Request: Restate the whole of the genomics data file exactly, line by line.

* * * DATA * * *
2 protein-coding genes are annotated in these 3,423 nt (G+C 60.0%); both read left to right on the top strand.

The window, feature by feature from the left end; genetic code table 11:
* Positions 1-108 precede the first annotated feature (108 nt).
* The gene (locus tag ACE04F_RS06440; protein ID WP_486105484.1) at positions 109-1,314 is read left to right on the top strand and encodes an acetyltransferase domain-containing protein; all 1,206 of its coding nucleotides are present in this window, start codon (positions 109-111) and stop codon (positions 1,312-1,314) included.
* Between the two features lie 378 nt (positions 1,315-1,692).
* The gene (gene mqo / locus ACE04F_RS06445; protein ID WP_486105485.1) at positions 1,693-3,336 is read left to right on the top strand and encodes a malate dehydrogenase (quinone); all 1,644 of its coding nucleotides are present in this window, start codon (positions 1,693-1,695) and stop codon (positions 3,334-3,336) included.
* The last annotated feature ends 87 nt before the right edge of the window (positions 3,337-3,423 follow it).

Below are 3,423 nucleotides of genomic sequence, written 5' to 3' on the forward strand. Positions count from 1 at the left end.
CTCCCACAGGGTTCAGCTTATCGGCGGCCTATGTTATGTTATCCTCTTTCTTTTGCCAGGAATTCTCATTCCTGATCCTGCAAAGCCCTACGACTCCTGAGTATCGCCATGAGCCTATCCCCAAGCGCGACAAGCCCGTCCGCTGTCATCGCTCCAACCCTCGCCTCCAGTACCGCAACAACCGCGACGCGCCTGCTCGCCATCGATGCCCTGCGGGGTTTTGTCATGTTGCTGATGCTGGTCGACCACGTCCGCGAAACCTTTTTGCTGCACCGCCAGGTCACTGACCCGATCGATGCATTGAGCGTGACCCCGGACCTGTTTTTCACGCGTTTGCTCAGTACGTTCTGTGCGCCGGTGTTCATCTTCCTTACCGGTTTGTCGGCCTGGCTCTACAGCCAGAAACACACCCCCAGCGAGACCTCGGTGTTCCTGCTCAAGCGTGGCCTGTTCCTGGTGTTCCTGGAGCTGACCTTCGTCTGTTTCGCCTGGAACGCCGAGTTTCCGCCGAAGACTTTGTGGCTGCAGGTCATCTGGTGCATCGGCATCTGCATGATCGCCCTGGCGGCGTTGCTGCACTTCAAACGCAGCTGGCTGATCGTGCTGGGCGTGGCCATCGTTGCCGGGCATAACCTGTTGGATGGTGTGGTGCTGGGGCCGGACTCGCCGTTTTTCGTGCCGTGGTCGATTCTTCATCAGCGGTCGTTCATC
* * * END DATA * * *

2 protein-coding genes are annotated in these 3,423 nt (G+C 60.0%); both read left to right on the top strand.

The window, feature by feature from the left end; genetic code table 11:
* Positions 1-108 precede the first annotated feature (108 nt).
* The gene (locus tag ACE04F_RS06440; protein ID WP_486105484.1) at positions 109-1,314 is read left to right on the top strand and encodes an acetyltransferase domain-containing protein; all 1,206 of its coding nucleotides are present in this window, start codon (positions 109-111) and stop codon (positions 1,312-1,314) included.
* Between the two features lie 378 nt (positions 1,315-1,692).
* The gene (gene mqo / locus ACE04F_RS06445; protein ID WP_486105485.1) at positions 1,693-3,336 is read left to right on the top strand and encodes a malate dehydrogenase (quinone); all 1,644 of its coding nucleotides are present in this window, start codon (positions 1,693-1,695) and stop codon (positions 3,334-3,336) included.
* The last annotated feature ends 87 nt before the right edge of the window (positions 3,337-3,423 follow it).

Below are 3,423 nucleotides of genomic sequence, written 5' to 3' on the forward strand. Positions count from 1 at the left end.
CTCCCACAGGGTTCAGCTTATCGGCGGCCTATGTTATGTTATCCTCTTTCTTTTGCCAGGAATTCTCATTCCTGATCCTGCAAAGCCCTACGACTCCTGAGTATCGCCATGAGCCTATCCCCAAGCGCGACAAGCCCGTCCGCTGTCATCGCTCCAACCCTCGCCTCCAGTACCGCAACAACCGCGACGCGCCTGCTCGCCATCGATGCCCTGCGGGGTTTTGTCATGTTGCTGATGCTGGTCGACCACGTCCGCGAAACCTTTTTGCTGCACCGCCAGGTCACTGACCCGATCGATGCATTGAGCGTGACCCCGGACCTGTTTTTCACGCGTTTGCTCAGTACGTTCTGTGCGCCGGTGTTCATCTTCCTTACCGGTTTGTCGGCCTGGCTCTACAGCCAGAAACACACCCCCAGCGAGACCTCGGTGTTCCTGCTCAAGCGTGGCCTGTTCCTGGTGTTCCTGGAGCTGACCTTCGTCTGTTTCGCCTGGAACGCCGAGTTTCCGCCGAAGACTTTGTGGCTGCAGGTCATCTGGTGCATCGGCATCTGCATGATCGCCCTGGCGGCGTTGCTGCACTTCAAACGCAGCTGGCTGATCGTGCTGGGCGTGGCCATCGTTGCCGGGCATAACCTGTTGGATGGTGTGGTGCTGGGGCCGGACTCGCCGTTTTTCGTGCCGTGGTCGATTCTTCATCAGCGGTCGTTCATC